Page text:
Our requirement to complete the travel diary has nothing to do with the fact that I was paying the fare difference. Our travel policy states that a travel diary must be submitted with the travel expense claim for all international trips. However, I have no idea if everyone adhere with that part of the policy. I always do and its really not a big burden.
    My travel diary does not need to justify my activities on weekends. They just include my work activities as my business trips are always 100% business. So weekends are just skipped in my travel diary unless I am actually working.
     
  13. oz_mark

    oz_mark Enthusiast

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    We have a travel diary policy, but are only required to complete one if away from home more than 5 days (which is only a small fraction of my travel). Mostly each line just says what project I was on, except on weekends where it was more 'private arrangements'. Company policy pays for accommodation when away for the weekend, but not for sightseeing :)

    In sitautions where a conference is partly funded by my employer and partly by me, I keep a diary of teh whole thing but that is more for my accountant than the company.,
     
  14. Reggie

    Reggie Established Member

    Mar 20, 2006
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    I dont get paid an allowance as such, they just pay the cost whatever it may be, so the J flight came out of my pocket. Can be good at times were accomodation and food is very expensive, but allows me to stay at a very nice hotel when I want.

    I understood the diary keeping was seperate to paying the fare difference. I always submit my expense claim to get my money back, but there has been no requirment for the diary as yet. Its good to hear that it isn't a burden, as I have always dreaded having to do one if such a policy comes in.

    Never dealt with these, not specific to your case but is it normal for one to have to justify the amount received, or is it a matter of once one has it, do what you want with it?
     
  15. oz_mark

    oz_mark Enthusiast

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    I understand that the need tokeep a travel diary is more to do with the Tax Office, and generally is is they that require it for travel exceeding 5 nights in length.
     
  16. Reggie

    Reggie Established Member

    Mar 20, 2006
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    I hope not, because my Int travel is always between 1.5 to 5 weeks and the dom can vary between 3 days and 3 weeks. If it is the case, it is likely to be my employer who cop's it, as there has been no requirement.
     
  17. Shano

    Shano Established Member

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    As a reference, see this site from the ATO regarding record keeping for work related travel.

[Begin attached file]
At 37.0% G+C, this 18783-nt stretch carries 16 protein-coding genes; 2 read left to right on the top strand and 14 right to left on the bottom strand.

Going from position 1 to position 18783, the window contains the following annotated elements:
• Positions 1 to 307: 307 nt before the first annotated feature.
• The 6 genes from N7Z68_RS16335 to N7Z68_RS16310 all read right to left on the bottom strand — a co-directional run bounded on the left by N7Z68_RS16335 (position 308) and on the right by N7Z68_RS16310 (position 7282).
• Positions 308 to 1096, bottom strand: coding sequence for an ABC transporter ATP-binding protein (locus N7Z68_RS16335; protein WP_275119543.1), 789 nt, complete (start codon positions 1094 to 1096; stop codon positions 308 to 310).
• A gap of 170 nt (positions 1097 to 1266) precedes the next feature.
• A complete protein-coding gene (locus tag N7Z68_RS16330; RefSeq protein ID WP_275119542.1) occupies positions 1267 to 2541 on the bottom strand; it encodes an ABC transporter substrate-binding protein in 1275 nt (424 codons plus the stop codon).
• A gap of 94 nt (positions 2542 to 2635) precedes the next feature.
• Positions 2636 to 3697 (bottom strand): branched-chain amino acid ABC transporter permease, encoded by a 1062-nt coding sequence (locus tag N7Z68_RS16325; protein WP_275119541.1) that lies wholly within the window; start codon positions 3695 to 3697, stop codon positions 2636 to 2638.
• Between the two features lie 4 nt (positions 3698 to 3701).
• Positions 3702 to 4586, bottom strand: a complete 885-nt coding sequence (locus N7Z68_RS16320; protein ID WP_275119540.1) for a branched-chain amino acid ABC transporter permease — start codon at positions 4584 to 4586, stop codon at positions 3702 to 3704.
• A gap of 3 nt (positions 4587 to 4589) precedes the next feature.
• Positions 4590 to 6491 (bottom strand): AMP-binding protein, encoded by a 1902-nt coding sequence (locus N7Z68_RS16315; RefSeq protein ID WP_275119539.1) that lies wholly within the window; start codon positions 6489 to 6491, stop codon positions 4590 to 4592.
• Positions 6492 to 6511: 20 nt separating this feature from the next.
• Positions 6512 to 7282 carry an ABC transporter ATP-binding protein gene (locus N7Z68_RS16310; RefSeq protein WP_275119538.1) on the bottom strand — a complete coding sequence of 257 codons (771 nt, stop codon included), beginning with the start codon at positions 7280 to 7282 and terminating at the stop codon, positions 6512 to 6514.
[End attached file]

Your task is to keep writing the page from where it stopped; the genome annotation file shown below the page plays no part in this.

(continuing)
Seems to pertain more to personal tax deductions arising from work related travel.
     
  18. simongr

    simongr Enthusiast

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    I think it is an FBT requirement. In order to allow the company to not have to report the cost of your hotels as a reportable benefit they need to demonstrate that you have travelled for business. It would only be if there is an audit by the ATO that the problem would be found.

    Some campanies will have a dispensation with the ATO so that they dont have to have travel diaries - I think my previous employer did.
     
  19. NM

    NM
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    My per diem allowance is not for accommodation, that is paid per the hotel receipt. The per diem allowance is for meals and other incidentals. They have just revised all the per diem rates for different countries. Domestic travel per diem went up slightly, while some international per diems were reduced, including the USA. The USA rate used to be very healthy and no way I could spend that much on food.

    Many years ago I used to be on reimbursement of actual expenses. That was a real pain and I lost money on overseas trips. For example, when the A$ was trading at around US$0.50, a beer could cost me around A$12-15 and bar tabs were not reimbursed, only meals. So a pre-dinner drink would cost me dearly when dining with colleagues. Now I get a per diem rate that is claimed in the local currency so exchange rates hold the value firm for that country. Of course if I don't spend all my allowance I get it in A$ so a weak A$ means a more healthy expense payment when I get home.
    A three week trip takes me about 5 mins to complete the travel diary with lots of cut & paste action ;)
    As I mentioned, our per diem is not for accommodation, just meals and "incidentals". No justification needed. Just another line item on the expense claim form (on-line form) that includes the number of nights (its paid per night spent away from home, not per day) and the rate (which is published on our Intranet for each country). I then convert the international currency to A$ using whatever exchange rate I can justify (I usually use a receipt from a credit card transaction or ATM cash withdrawal). The per-diem rates are below the ATO maximum limits so there is no income tax or fringe benefits tax implications and it does not show on the group certificate (or whatever they call it now).

    I understand the ATO also has a schedule of acceptable per diem rates which are actually based on your income (so higher per diem rate for higher income people) and that if your employer pays a lower rate (as mine does) you can claim the difference as a business expense. I have never done that and suggest speaking with a taxation advisor if considering such a tax deduction claim. I understand the ATO rates are very generous for people on a reasonable income level.
     
  20. Shano

    Shano Established Member

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    I have travelled on both "actual expenses" and "per diem" in the past. Most travel now though is actual expenses.

    Claiming everything can be a pain as you often overlook incidental expenses, misplace receipts, etc. Fortunately my employer gives me a bit of leeway, so a meal for some nominal value every now and then that does not need a justifying receipt helps recoup those costs.

    I like the per diem approach for meals, etc., as it allows you to use that amount at your discrection. This way you can often save some bucks during the trip and then use for duty free alcohol, or gifts to placate SWMBO.